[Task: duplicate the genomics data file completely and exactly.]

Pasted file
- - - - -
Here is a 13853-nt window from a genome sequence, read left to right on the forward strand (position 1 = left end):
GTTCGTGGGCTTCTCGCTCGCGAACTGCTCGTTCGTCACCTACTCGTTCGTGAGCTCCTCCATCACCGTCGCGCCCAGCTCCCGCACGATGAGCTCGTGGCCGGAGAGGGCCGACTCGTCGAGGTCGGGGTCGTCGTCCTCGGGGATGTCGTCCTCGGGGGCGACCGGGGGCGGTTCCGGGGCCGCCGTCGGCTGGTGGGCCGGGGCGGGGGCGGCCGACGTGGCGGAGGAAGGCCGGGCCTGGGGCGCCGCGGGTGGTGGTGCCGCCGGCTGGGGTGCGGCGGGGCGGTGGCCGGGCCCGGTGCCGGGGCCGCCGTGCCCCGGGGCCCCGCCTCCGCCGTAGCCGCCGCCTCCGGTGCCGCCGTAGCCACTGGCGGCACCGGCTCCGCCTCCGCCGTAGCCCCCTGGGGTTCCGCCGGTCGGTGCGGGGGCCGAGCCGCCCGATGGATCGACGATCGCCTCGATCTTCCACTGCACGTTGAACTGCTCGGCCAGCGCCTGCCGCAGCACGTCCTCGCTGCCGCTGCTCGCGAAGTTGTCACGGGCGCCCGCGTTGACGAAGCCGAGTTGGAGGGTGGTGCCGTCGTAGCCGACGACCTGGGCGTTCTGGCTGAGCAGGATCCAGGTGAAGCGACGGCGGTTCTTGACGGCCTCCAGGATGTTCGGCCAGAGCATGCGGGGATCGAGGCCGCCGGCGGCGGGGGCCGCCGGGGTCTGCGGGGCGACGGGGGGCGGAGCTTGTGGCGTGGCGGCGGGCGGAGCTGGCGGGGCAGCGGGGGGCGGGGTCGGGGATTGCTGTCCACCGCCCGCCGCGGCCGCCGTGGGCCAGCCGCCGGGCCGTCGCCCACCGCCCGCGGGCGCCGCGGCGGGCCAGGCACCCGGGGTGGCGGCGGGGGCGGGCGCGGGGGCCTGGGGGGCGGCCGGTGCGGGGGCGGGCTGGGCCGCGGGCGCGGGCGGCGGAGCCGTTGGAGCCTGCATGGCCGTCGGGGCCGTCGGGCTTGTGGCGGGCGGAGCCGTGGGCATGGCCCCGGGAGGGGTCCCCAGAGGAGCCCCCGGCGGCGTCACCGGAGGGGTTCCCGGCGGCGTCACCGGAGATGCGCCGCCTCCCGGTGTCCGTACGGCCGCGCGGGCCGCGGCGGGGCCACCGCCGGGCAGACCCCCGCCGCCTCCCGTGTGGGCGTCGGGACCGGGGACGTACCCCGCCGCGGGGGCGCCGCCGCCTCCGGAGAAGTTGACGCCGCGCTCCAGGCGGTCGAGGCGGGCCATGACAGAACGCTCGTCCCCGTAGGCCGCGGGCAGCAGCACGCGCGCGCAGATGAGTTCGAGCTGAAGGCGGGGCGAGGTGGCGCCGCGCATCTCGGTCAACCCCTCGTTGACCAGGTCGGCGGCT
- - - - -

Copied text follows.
Here is a 13853-nt window from a genome sequence, read left to right on the forward strand (position 1 = left end):
GTTCGTGGGCTTCTCGCTCGCGAACTGCTCGTTCGTCACCTACTCGTTCGTGAGCTCCTCCATCACCGTCGCGCCCAGCTCCCGCACGATGAGCTCGTGGCCGGAGAGGGCCGACTCGTCGAGGTCGGGGTCGTCGTCCTCGGGGATGTCGTCCTCGGGGGCGACCGGGGGCGGTTCCGGGGCCGCCGTCGGCTGGTGGGCCGGGGCGGGGGCGGCCGACGTGGCGGAGGAAGGCCGGGCCTGGGGCGCCGCGGGTGGTGGTGCCGCCGGCTGGGGTGCGGCGGGGCGGTGGCCGGGCCCGGTGCCGGGGCCGCCGTGCCCCGGGGCCCCGCCTCCGCCGTAGCCGCCGCCTCCGGTGCCGCCGTAGCCACTGGCGGCACCGGCTCCGCCTCCGCCGTAGCCCCCTGGGGTTCCGCCGGTCGGTGCGGGGGCCGAGCCGCCCGATGGATCGACGATCGCCTCGATCTTCCACTGCACGTTGAACTGCTCGGCCAGCGCCTGCCGCAGCACGTCCTCGCTGCCGCTGCTCGCGAAGTTGTCACGGGCGCCCGCGTTGACGAAGCCGAGTTGGAGGGTGGTGCCGTCGTAGCCGACGACCTGGGCGTTCTGGCTGAGCAGGATCCAGGTGAAGCGACGGCGGTTCTTGACGGCCTCCAGGATGTTCGGCCAGAGCATGCGGGGATCGAGGCCGCCGGCGGCGGGGGCCGCCGGGGTCTGCGGGGCGACGGGGGGCGGAGCTTGTGGCGTGGCGGCGGGCGGAGCTGGCGGGGCAGCGGGGGGCGGGGTCGGGGATTGCTGTCCACCGCCCGCCGCGGCCGCCGTGGGCCAGCCGCCGGGCCGTCGCCCACCGCCCGCGGGCGCCGCGGCGGGCCAGGCACCCGGGGTGGCGGCGGGGGCGGGCGCGGGGGCCTGGGGGGCGGCCGGTGCGGGGGCGGGCTGGGCCGCGGGCGCGGGCGGCGGAGCCGTTGGAGCCTGCATGGCCGTCGGGGCCGTCGGGCTTGTGGCGGGCGGAGCCGTGGGCATGGCCCCGGGAGGGGTCCCCAGAGGAGCCCCCGGCGGCGTCACCGGAGGGGTTCCCGGCGGCGTCACCGGAGATGCGCCGCCTCCCGGTGTCCGTACGGCCGCGCGGGCCGCGGCGGGGCCACCGCCGGGCAGACCCCCGCCGCCTCCCGTGTGGGCGTCGGGACCGGGGACGTACCCCGCCGCGGGGGCGCCGCCGCCTCCGGAGAAGTTGACGCCGCGCTCCAGGCGGTCGAGGCGGGCCATGACAGAACGCTCGTCCCCGTAGGCCGCGGGCAGCAGCACGCGCGCGCAGATGAGTTCGAGCTGAAGGCGGGGCGAGGTGGCGCCGCGCATCTCGGTCAACCCCTCGTTGACCAGGTCGGCGGCT